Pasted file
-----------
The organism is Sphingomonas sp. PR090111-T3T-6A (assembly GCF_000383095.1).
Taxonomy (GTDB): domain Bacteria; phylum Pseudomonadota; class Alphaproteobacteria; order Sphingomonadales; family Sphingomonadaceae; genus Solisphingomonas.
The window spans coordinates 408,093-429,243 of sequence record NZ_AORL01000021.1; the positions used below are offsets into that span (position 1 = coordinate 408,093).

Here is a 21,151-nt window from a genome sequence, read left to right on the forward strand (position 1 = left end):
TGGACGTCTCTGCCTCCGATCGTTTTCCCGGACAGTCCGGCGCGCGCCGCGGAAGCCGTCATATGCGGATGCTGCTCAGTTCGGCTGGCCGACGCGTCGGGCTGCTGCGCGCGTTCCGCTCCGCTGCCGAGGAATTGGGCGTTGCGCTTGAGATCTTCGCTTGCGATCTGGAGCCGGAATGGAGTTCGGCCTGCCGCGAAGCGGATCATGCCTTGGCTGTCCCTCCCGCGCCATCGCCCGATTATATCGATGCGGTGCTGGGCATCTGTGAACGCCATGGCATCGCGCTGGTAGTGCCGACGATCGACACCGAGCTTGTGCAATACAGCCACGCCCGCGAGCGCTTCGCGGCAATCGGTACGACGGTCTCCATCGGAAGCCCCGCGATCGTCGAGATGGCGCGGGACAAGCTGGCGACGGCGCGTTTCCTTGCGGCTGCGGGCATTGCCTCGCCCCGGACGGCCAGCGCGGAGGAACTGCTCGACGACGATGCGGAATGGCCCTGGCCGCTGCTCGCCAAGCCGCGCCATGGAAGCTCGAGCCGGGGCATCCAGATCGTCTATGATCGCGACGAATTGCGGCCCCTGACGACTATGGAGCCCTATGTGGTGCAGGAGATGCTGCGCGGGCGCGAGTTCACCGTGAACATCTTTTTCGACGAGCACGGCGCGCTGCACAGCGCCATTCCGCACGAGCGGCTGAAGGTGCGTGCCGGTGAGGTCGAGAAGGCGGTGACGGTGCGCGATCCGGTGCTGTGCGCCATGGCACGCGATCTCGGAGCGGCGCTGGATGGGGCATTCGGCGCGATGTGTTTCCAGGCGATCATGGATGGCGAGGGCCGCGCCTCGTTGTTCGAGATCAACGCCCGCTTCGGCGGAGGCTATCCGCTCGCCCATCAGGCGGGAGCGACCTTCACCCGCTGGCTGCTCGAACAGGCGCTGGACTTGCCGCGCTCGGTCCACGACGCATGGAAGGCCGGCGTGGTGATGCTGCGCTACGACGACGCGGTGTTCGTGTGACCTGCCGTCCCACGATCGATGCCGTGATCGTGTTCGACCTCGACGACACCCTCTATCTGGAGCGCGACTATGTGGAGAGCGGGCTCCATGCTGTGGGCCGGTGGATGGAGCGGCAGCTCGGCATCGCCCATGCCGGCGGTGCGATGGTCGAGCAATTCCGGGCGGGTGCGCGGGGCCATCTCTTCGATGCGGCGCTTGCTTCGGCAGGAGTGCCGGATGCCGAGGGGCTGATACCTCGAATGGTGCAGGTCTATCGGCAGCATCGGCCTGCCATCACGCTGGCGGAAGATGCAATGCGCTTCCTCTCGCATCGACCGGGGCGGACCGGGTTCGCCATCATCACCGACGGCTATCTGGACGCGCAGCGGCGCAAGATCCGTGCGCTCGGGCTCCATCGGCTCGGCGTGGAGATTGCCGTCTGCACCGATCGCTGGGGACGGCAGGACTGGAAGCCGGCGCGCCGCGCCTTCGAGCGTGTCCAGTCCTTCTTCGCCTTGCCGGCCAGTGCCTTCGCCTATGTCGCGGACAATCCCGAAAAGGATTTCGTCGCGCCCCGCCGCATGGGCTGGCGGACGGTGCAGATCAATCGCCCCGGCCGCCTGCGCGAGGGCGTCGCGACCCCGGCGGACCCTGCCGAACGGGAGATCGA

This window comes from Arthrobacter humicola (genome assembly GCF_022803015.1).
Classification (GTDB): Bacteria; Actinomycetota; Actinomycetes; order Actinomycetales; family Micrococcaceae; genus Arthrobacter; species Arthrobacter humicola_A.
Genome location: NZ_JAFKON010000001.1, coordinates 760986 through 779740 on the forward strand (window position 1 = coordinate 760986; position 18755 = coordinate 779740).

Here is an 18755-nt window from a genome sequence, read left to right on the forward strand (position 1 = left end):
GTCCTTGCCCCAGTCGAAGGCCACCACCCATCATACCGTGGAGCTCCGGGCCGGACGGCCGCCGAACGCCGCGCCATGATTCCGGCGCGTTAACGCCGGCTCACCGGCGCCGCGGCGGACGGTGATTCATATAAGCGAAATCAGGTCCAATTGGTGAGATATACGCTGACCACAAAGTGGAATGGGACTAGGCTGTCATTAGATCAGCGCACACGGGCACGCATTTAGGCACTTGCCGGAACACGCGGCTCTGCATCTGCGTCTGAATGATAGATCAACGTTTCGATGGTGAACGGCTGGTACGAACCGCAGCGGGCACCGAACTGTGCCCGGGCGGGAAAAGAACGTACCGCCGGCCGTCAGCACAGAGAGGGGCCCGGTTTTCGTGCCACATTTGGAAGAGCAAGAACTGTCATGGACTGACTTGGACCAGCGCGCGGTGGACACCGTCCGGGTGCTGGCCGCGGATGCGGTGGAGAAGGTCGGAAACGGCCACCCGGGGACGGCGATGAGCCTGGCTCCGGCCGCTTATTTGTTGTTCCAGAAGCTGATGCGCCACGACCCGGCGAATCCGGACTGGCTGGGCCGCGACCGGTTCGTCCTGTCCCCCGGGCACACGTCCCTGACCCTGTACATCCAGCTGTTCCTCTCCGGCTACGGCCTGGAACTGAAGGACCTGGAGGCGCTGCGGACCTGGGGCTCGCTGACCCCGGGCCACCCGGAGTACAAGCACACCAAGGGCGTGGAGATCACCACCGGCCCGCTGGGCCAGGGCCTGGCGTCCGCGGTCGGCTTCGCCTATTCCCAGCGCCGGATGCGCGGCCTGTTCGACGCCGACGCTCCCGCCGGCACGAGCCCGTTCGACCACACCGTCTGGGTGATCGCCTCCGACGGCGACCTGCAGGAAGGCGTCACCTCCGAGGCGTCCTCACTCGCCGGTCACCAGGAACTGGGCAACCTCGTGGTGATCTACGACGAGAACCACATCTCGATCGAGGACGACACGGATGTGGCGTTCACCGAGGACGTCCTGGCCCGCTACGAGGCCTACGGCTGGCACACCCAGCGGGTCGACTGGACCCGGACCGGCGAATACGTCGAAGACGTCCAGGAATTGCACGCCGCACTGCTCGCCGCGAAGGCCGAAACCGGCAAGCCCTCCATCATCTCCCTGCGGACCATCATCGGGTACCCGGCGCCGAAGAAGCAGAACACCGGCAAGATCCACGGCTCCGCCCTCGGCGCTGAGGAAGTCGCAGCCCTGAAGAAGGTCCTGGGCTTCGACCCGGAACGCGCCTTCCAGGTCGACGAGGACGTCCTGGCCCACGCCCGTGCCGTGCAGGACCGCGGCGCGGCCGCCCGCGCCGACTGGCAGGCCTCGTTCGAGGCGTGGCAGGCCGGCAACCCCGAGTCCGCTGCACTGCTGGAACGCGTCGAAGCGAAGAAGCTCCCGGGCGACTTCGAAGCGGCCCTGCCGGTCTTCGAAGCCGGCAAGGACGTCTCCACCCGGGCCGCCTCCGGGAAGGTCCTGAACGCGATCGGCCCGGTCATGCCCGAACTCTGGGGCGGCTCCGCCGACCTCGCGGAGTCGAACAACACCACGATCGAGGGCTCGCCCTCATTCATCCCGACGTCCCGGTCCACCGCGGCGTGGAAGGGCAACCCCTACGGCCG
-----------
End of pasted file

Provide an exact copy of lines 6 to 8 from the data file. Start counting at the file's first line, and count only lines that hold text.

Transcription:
This window comes from Arthrobacter humicola (genome assembly GCF_022803015.1).
Classification (GTDB): Bacteria; Actinomycetota; Actinomycetes; order Actinomycetales; family Micrococcaceae; genus Arthrobacter; species Arthrobacter humicola_A.
Genome location: NZ_JAFKON010000001.1, coordinates 760986 through 779740 on the forward strand (window position 1 = coordinate 760986; position 18755 = coordinate 779740).